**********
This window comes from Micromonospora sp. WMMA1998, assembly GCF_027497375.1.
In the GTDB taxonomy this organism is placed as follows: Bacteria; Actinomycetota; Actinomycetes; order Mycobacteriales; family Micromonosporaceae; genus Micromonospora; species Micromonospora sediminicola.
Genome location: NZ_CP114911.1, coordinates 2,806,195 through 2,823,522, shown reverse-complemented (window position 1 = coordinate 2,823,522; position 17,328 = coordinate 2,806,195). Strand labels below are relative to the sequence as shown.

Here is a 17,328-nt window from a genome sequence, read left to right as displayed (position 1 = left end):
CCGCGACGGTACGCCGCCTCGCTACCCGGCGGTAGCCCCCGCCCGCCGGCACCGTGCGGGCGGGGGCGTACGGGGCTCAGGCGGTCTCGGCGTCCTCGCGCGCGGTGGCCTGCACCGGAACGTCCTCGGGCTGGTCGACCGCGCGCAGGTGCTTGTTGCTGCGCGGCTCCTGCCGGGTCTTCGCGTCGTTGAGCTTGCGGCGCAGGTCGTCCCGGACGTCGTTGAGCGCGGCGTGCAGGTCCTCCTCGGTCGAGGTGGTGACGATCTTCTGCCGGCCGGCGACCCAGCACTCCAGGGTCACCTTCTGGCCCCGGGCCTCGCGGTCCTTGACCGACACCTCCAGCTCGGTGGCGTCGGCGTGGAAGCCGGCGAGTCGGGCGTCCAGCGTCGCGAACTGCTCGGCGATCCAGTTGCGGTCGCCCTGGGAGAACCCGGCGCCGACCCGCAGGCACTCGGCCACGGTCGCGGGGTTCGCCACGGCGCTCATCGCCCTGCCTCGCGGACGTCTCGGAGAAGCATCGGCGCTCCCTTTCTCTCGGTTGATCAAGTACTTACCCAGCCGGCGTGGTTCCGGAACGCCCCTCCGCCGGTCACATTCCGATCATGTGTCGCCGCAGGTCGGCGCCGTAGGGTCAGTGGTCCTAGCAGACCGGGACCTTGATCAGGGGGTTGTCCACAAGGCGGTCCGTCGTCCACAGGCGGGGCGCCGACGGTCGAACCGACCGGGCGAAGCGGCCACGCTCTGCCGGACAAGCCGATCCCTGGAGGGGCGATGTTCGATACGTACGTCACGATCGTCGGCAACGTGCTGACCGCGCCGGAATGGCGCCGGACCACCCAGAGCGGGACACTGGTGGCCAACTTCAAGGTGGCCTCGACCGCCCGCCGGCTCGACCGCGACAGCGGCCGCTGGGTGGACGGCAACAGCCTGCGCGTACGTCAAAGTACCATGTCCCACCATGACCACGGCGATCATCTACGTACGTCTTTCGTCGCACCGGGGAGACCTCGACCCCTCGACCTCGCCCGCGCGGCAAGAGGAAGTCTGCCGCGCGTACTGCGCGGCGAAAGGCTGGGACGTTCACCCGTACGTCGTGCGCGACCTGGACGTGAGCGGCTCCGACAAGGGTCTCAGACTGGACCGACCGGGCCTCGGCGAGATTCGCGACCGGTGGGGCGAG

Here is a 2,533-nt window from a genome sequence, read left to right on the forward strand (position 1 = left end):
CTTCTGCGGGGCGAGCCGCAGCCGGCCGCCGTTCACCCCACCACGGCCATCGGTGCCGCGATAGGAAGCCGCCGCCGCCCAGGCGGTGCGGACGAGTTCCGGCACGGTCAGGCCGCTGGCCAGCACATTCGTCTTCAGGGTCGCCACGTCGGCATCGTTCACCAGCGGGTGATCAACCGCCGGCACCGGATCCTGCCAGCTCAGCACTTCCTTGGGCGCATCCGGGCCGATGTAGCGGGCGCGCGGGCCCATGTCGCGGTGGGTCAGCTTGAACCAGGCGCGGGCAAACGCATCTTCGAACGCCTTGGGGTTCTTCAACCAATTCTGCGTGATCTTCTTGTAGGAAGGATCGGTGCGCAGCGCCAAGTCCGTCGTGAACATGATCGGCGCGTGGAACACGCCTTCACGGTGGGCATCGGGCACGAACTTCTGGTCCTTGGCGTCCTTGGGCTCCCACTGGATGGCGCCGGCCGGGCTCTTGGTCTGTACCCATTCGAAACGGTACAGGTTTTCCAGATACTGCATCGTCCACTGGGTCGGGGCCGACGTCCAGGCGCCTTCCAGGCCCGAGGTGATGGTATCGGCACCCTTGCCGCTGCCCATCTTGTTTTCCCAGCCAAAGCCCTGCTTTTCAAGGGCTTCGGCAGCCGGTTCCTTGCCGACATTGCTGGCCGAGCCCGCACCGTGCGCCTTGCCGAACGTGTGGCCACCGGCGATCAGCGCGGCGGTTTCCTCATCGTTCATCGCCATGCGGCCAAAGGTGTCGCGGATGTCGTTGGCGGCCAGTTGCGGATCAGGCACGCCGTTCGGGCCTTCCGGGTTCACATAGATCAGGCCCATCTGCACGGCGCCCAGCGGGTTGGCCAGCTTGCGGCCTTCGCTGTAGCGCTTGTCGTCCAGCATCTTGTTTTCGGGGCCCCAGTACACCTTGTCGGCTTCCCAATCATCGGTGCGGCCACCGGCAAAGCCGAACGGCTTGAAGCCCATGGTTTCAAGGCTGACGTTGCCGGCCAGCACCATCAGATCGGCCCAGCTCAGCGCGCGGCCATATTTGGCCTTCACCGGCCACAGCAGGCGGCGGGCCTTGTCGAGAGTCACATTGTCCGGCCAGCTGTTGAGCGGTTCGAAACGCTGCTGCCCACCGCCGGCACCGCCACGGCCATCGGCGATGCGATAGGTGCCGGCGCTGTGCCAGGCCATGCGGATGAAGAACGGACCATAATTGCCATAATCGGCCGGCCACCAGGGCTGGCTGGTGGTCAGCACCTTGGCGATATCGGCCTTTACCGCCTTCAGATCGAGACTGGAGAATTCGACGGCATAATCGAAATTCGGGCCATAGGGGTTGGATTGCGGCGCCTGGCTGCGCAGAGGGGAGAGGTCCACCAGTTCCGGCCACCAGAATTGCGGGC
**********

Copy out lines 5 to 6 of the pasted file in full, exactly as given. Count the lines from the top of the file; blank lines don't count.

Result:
CCGCGACGGTACGCCGCCTCGCTACCCGGCGGTAGCCCCCGCCCGCCGGCACCGTGCGGGCGGGGGCGTACGGGGCTCAGGCGGTCTCGGCGTCCTCGCGCGCGGTGGCCTGCACCGGAACGTCCTCGGGCTGGTCGACCGCGCGCAGGTGCTTGTTGCTGCGCGGCTCCTGCCGGGTCTTCGCGTCGTTGAGCTTGCGGCGCAGGTCGTCCCGGACGTCGTTGAGCGCGGCGTGCAGGTCCTCCTCGGTCGAGGTGGTGACGATCTTCTGCCGGCCGGCGACCCAGCACTCCAGGGTCACCTTCTGGCCCCGGGCCTCGCGGTCCTTGACCGACACCTCCAGCTCGGTGGCGTCGGCGTGGAAGCCGGCGAGTCGGGCGTCCAGCGTCGCGAACTGCTCGGCGATCCAGTTGCGGTCGCCCTGGGAGAACCCGGCGCCGACCCGCAGGCACTCGGCCACGGTCGCGGGGTTCGCCACGGCGCTCATCGCCCTGCCTCGCGGACGTCTCGGAGAAGCATCGGCGCTCCCTTTCTCTCGGTTGATCAAGTACTTACCCAGCCGGCGTGGTTCCGGAACGCCCCTCCGCCGGTCACATTCCGATCATGTGTCGCCGCAGGTCGGCGCCGTAGGGTCAGTGGTCCTAGCAGACCGGGACCTTGATCAGGGGGTTGTCCACAAGGCGGTCCGTCGTCCACAGGCGGGGCGCCGACGGTCGAACCGACCGGGCGAAGCGGCCACGCTCTGCCGGACAAGCCGATCCCTGGAGGGGCGATGTTCGATACGTACGTCACGATCGTCGGCAACGTGCTGACCGCGCCGGAATGGCGCCGGACCACCCAGAGCGGGACACTGGTGGCCAACTTCAAGGTGGCCTCGACCGCCCGCCGGCTCGACCGCGACAGCGGCCGCTGGGTGGACGGCAACAGCCTGCGCGTACGTCAAAGTACCATGTCCCACCATGACCACGGCGATCATCTACGTACGTCTTTCGTCGCACCGGGGAGACCTCGACCCCTCGACCTCGCCCGCGCGGCAAGAGGAAGTCTGCCGCGCGTACTGCGCGGCGAAAGGCTGGGACGTTCACCCGTACGTCGTGCGCGACCTGGACGTGAGCGGCTCCGACAAGGGTCTCAGACTGGACCGACCGGGCCTCGGCGAGATTCGCGACCGGTGGGGCGAG

Here is a 2,533-nt window from a genome sequence, read left to right on the forward strand (position 1 = left end):